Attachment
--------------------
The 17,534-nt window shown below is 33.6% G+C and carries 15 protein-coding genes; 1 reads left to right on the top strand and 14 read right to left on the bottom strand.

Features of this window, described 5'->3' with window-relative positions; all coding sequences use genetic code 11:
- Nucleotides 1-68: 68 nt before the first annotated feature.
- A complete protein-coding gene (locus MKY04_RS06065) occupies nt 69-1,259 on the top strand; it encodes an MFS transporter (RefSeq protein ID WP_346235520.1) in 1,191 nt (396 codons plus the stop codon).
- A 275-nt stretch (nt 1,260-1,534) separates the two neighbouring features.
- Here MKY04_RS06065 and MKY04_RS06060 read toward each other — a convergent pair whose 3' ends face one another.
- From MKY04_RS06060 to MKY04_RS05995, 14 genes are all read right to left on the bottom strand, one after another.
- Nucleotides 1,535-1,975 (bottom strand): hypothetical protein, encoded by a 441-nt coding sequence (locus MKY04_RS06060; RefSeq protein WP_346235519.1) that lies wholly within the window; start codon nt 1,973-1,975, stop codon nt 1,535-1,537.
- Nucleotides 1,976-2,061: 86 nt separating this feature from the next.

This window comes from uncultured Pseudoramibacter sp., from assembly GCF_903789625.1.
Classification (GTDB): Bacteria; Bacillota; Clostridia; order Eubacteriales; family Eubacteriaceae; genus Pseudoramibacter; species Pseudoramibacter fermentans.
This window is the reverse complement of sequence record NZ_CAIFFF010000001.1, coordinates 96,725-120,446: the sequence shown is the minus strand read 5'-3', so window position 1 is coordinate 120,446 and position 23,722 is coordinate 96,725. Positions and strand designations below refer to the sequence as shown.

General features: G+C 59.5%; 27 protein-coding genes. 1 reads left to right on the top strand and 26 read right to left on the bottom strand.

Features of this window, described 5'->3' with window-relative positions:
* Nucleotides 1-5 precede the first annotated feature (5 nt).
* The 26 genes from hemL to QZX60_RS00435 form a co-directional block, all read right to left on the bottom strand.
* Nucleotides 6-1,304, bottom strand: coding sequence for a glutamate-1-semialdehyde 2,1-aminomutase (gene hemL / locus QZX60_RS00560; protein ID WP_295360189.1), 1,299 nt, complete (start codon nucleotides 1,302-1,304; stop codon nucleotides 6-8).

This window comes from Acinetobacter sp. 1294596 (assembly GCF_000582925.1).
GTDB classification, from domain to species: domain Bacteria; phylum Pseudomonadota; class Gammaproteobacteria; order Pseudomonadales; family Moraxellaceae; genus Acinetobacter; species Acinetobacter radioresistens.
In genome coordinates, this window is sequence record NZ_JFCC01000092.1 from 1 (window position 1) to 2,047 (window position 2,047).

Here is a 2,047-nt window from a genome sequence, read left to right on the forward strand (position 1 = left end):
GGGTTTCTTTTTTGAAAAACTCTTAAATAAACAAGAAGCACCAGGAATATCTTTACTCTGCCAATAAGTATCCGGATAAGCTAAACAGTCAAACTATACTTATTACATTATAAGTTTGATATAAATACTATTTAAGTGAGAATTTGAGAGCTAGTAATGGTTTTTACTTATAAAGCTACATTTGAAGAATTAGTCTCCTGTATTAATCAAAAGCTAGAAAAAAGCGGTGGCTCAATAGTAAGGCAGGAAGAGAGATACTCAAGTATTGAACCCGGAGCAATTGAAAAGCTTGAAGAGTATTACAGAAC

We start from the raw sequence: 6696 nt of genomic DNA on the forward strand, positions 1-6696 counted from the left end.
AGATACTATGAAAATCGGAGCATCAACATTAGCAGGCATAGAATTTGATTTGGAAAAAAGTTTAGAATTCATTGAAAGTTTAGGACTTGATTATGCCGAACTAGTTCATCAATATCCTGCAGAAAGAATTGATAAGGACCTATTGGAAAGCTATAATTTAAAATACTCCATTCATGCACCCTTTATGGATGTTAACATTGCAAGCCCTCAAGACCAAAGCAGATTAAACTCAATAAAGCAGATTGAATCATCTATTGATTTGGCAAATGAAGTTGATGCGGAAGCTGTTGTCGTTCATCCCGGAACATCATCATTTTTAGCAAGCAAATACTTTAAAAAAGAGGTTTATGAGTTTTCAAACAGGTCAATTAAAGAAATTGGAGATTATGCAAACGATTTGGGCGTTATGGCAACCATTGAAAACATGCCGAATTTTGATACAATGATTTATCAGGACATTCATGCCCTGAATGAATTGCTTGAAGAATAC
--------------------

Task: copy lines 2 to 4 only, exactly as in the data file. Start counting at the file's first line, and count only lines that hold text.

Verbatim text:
Features of this window, described 5'->3' with window-relative positions; all coding sequences use genetic code 11:
- Nucleotides 1-68: 68 nt before the first annotated feature.
- A complete protein-coding gene (locus MKY04_RS06065) occupies nt 69-1,259 on the top strand; it encodes an MFS transporter (RefSeq protein ID WP_346235520.1) in 1,191 nt (396 codons plus the stop codon).